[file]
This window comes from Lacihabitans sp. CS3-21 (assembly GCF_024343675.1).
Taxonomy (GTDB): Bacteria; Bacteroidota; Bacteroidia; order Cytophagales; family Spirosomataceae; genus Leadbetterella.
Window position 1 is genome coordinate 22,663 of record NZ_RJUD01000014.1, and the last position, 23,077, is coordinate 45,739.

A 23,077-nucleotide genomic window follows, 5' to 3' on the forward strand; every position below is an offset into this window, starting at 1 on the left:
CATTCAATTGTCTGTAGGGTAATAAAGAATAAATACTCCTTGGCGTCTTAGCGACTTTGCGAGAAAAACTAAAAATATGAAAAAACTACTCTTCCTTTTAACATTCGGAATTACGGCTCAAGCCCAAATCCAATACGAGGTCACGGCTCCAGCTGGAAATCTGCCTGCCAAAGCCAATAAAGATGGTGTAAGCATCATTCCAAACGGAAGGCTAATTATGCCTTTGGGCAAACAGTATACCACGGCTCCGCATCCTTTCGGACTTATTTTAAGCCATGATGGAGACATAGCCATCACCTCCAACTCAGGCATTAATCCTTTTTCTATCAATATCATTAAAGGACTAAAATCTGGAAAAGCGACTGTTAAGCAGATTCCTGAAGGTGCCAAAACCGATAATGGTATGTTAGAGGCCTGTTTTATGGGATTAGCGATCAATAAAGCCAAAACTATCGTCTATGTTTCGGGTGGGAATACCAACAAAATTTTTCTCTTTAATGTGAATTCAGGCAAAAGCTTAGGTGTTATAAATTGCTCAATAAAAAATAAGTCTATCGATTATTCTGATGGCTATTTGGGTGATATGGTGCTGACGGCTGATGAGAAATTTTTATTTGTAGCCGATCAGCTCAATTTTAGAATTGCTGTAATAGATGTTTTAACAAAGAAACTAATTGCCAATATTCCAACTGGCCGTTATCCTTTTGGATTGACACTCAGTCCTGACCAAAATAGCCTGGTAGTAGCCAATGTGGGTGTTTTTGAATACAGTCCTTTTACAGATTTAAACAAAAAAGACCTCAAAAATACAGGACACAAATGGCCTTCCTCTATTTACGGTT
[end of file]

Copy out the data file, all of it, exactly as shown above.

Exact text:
This window comes from Lacihabitans sp. CS3-21 (assembly GCF_024343675.1).
Taxonomy (GTDB): Bacteria; Bacteroidota; Bacteroidia; order Cytophagales; family Spirosomataceae; genus Leadbetterella.
Window position 1 is genome coordinate 22,663 of record NZ_RJUD01000014.1, and the last position, 23,077, is coordinate 45,739.

A 23,077-nucleotide genomic window follows, 5' to 3' on the forward strand; every position below is an offset into this window, starting at 1 on the left:
CATTCAATTGTCTGTAGGGTAATAAAGAATAAATACTCCTTGGCGTCTTAGCGACTTTGCGAGAAAAACTAAAAATATGAAAAAACTACTCTTCCTTTTAACATTCGGAATTACGGCTCAAGCCCAAATCCAATACGAGGTCACGGCTCCAGCTGGAAATCTGCCTGCCAAAGCCAATAAAGATGGTGTAAGCATCATTCCAAACGGAAGGCTAATTATGCCTTTGGGCAAACAGTATACCACGGCTCCGCATCCTTTCGGACTTATTTTAAGCCATGATGGAGACATAGCCATCACCTCCAACTCAGGCATTAATCCTTTTTCTATCAATATCATTAAAGGACTAAAATCTGGAAAAGCGACTGTTAAGCAGATTCCTGAAGGTGCCAAAACCGATAATGGTATGTTAGAGGCCTGTTTTATGGGATTAGCGATCAATAAAGCCAAAACTATCGTCTATGTTTCGGGTGGGAATACCAACAAAATTTTTCTCTTTAATGTGAATTCAGGCAAAAGCTTAGGTGTTATAAATTGCTCAATAAAAAATAAGTCTATCGATTATTCTGATGGCTATTTGGGTGATATGGTGCTGACGGCTGATGAGAAATTTTTATTTGTAGCCGATCAGCTCAATTTTAGAATTGCTGTAATAGATGTTTTAACAAAGAAACTAATTGCCAATATTCCAACTGGCCGTTATCCTTTTGGATTGACACTCAGTCCTGACCAAAATAGCCTGGTAGTAGCCAATGTGGGTGTTTTTGAATACAGTCCTTTTACAGATTTAAACAAAAAAGACCTCAAAAATACAGGACACAAATGGCCTTCCTCTATTTACGGTT